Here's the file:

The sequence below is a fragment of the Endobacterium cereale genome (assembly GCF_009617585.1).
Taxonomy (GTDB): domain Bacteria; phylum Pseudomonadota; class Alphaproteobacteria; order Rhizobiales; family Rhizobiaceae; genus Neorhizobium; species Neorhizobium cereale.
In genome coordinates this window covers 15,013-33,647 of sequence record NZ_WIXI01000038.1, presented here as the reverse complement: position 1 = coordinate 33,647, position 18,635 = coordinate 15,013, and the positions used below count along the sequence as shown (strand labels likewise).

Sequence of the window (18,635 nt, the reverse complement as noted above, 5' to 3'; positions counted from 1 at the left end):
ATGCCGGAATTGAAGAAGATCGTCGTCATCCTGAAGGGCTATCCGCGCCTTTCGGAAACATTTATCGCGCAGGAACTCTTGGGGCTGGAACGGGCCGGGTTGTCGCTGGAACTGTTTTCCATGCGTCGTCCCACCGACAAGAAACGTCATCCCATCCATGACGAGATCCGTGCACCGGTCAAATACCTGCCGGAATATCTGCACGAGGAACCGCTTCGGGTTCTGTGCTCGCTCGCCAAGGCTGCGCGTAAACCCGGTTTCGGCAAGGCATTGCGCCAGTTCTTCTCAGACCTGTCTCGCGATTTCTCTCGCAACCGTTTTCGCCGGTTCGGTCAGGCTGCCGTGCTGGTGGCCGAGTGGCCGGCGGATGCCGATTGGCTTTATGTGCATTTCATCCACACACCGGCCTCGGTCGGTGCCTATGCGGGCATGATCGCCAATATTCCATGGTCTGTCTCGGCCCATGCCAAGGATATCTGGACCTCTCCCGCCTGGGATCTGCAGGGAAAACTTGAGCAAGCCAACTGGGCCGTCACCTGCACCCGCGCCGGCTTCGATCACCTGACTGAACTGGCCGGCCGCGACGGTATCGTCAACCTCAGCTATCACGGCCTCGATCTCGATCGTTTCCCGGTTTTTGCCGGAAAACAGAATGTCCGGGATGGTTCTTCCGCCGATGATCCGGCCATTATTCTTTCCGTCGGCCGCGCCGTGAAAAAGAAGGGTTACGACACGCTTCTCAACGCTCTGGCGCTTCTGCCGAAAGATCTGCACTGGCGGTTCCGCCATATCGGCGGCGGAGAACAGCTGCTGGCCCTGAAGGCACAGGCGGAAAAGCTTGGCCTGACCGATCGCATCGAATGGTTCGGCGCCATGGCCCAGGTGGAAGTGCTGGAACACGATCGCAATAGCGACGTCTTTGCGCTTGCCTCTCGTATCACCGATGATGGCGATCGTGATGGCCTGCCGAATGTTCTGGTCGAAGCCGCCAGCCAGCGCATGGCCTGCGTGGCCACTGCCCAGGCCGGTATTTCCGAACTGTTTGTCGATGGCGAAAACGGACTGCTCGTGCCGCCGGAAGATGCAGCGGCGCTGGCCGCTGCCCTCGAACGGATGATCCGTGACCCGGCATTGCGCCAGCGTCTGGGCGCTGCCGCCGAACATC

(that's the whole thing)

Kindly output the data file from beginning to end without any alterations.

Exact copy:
The sequence below is a fragment of the Endobacterium cereale genome (assembly GCF_009617585.1).
Taxonomy (GTDB): domain Bacteria; phylum Pseudomonadota; class Alphaproteobacteria; order Rhizobiales; family Rhizobiaceae; genus Neorhizobium; species Neorhizobium cereale.
In genome coordinates this window covers 15,013-33,647 of sequence record NZ_WIXI01000038.1, presented here as the reverse complement: position 1 = coordinate 33,647, position 18,635 = coordinate 15,013, and the positions used below count along the sequence as shown (strand labels likewise).

Sequence of the window (18,635 nt, the reverse complement as noted above, 5' to 3'; positions counted from 1 at the left end):
ATGCCGGAATTGAAGAAGATCGTCGTCATCCTGAAGGGCTATCCGCGCCTTTCGGAAACATTTATCGCGCAGGAACTCTTGGGGCTGGAACGGGCCGGGTTGTCGCTGGAACTGTTTTCCATGCGTCGTCCCACCGACAAGAAACGTCATCCCATCCATGACGAGATCCGTGCACCGGTCAAATACCTGCCGGAATATCTGCACGAGGAACCGCTTCGGGTTCTGTGCTCGCTCGCCAAGGCTGCGCGTAAACCCGGTTTCGGCAAGGCATTGCGCCAGTTCTTCTCAGACCTGTCTCGCGATTTCTCTCGCAACCGTTTTCGCCGGTTCGGTCAGGCTGCCGTGCTGGTGGCCGAGTGGCCGGCGGATGCCGATTGGCTTTATGTGCATTTCATCCACACACCGGCCTCGGTCGGTGCCTATGCGGGCATGATCGCCAATATTCCATGGTCTGTCTCGGCCCATGCCAAGGATATCTGGACCTCTCCCGCCTGGGATCTGCAGGGAAAACTTGAGCAAGCCAACTGGGCCGTCACCTGCACCCGCGCCGGCTTCGATCACCTGACTGAACTGGCCGGCCGCGACGGTATCGTCAACCTCAGCTATCACGGCCTCGATCTCGATCGTTTCCCGGTTTTTGCCGGAAAACAGAATGTCCGGGATGGTTCTTCCGCCGATGATCCGGCCATTATTCTTTCCGTCGGCCGCGCCGTGAAAAAGAAGGGTTACGACACGCTTCTCAACGCTCTGGCGCTTCTGCCGAAAGATCTGCACTGGCGGTTCCGCCATATCGGCGGCGGAGAACAGCTGCTGGCCCTGAAGGCACAGGCGGAAAAGCTTGGCCTGACCGATCGCATCGAATGGTTCGGCGCCATGGCCCAGGTGGAAGTGCTGGAACACGATCGCAATAGCGACGTCTTTGCGCTTGCCTCTCGTATCACCGATGATGGCGATCGTGATGGCCTGCCGAATGTTCTGGTCGAAGCCGCCAGCCAGCGCATGGCCTGCGTGGCCACTGCCCAGGCCGGTATTTCCGAACTGTTTGTCGATGGCGAAAACGGACTGCTCGTGCCGCCGGAAGATGCAGCGGCGCTGGCCGCTGCCCTCGAACGGATGATCCGTGACCCGGCATTGCGCCAGCGTCTGGGCGCTGCCGCCGAACATC